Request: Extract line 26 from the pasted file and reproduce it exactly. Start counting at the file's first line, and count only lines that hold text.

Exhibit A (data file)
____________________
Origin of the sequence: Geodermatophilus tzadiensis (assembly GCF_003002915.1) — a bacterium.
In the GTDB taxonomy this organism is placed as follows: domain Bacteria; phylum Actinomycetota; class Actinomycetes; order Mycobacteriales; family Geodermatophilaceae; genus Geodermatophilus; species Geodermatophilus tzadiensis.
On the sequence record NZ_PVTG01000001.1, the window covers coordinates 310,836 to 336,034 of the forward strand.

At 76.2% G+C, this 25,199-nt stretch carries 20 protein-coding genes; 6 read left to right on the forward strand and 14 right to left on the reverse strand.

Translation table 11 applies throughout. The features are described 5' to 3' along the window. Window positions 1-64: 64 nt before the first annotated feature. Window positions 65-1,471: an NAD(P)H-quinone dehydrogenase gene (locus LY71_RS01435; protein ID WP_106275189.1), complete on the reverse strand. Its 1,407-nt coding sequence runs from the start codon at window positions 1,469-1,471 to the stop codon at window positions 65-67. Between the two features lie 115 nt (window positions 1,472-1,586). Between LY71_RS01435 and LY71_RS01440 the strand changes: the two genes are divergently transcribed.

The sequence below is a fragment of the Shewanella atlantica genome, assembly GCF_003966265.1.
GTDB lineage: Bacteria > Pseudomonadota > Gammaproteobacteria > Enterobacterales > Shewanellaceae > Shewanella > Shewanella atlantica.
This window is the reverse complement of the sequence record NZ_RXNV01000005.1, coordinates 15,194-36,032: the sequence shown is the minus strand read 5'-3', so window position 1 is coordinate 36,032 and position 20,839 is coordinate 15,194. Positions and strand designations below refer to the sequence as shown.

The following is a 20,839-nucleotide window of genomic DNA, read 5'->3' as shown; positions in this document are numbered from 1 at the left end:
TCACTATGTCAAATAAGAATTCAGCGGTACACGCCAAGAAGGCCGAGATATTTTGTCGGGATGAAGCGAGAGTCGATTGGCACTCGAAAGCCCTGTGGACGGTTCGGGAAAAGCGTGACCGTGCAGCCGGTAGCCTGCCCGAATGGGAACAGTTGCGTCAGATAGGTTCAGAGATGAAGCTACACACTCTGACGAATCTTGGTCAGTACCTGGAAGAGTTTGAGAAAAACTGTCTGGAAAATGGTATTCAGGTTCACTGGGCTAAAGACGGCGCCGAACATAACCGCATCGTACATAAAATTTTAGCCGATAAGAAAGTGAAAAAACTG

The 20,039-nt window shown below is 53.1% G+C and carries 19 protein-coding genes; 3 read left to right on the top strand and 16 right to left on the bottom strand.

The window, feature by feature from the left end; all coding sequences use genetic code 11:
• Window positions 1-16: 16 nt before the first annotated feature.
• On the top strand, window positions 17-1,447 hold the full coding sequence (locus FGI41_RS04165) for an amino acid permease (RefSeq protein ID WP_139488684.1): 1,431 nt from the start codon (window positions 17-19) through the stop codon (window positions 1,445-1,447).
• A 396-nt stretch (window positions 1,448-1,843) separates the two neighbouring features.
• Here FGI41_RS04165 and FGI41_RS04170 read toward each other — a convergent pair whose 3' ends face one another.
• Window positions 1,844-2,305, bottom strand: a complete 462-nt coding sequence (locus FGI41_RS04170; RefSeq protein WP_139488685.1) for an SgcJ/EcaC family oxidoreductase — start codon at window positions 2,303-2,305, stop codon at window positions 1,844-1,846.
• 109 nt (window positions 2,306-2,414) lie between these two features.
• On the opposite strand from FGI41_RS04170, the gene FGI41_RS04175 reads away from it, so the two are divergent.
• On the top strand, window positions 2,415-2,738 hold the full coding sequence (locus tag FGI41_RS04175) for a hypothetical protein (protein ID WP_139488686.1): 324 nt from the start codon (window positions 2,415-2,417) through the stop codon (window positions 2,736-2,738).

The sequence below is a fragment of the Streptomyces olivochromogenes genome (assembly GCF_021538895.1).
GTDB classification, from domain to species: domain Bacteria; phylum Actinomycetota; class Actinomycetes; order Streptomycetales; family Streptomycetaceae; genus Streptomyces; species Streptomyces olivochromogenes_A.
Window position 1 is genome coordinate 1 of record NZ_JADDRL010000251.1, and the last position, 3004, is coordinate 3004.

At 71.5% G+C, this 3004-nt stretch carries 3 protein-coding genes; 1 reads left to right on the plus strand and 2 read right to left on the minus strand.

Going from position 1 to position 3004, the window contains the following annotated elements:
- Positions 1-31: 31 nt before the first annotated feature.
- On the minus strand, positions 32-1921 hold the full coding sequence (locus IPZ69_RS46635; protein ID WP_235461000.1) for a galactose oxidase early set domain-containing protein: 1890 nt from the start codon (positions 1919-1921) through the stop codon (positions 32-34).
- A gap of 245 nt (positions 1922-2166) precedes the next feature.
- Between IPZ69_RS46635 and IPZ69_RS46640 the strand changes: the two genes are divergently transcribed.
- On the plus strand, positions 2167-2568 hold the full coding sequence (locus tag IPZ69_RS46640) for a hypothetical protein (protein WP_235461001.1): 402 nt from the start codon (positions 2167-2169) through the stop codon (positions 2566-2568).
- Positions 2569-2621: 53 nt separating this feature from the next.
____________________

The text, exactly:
- Positions 1-31: 31 nt before the first annotated feature.